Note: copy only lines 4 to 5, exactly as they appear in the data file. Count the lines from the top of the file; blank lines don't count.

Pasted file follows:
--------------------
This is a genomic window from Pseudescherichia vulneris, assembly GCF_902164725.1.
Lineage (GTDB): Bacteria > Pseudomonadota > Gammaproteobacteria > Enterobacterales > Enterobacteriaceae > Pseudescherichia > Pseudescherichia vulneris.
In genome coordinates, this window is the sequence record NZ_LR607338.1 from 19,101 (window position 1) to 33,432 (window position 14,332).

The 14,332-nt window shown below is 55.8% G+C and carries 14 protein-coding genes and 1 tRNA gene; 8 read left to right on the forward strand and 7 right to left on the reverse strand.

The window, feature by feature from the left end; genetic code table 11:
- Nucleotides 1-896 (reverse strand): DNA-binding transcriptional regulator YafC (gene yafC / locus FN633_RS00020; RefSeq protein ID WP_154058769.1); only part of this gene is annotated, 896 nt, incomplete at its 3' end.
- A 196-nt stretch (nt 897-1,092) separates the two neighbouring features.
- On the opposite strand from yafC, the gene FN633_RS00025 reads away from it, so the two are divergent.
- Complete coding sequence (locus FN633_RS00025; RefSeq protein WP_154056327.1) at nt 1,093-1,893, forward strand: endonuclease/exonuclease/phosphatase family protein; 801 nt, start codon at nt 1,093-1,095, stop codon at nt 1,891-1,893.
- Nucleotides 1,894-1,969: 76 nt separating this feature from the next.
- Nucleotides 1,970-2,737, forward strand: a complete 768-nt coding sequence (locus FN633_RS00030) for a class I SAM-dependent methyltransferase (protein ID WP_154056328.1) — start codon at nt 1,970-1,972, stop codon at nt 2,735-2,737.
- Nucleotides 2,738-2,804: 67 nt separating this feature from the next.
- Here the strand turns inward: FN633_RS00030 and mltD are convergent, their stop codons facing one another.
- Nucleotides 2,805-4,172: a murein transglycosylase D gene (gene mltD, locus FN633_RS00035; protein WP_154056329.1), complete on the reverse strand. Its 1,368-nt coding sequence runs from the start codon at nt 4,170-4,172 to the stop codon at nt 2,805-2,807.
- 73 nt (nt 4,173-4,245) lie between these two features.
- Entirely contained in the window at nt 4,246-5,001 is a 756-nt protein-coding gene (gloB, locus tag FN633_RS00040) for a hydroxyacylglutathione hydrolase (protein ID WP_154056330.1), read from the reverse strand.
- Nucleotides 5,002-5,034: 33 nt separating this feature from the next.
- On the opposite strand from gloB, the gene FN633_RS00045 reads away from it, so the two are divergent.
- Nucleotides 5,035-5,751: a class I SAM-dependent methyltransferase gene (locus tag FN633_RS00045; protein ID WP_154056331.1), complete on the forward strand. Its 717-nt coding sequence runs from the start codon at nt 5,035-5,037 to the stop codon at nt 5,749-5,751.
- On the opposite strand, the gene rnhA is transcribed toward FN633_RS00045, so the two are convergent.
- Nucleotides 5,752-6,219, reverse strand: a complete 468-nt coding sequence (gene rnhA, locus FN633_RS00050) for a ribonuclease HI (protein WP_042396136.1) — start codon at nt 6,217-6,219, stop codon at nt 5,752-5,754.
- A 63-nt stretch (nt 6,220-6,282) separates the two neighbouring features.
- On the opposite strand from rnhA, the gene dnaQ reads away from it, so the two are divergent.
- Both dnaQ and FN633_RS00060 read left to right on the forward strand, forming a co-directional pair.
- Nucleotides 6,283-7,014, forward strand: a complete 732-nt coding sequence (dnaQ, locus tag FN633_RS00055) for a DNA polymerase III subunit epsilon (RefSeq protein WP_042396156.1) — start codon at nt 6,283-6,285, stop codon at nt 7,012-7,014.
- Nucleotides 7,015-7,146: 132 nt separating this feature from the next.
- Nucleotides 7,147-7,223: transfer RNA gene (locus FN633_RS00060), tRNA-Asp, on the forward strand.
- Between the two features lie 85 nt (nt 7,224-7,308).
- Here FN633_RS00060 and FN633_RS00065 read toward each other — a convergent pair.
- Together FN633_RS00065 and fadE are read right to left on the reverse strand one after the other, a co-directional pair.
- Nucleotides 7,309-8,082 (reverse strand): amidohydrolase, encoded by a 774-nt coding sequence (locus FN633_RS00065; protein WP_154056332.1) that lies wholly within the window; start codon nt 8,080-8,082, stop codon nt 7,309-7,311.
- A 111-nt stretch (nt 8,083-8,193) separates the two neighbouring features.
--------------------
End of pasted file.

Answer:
The 14,332-nt window shown below is 55.8% G+C and carries 14 protein-coding genes and 1 tRNA gene; 8 read left to right on the forward strand and 7 right to left on the reverse strand.

The window, feature by feature from the left end; genetic code table 11: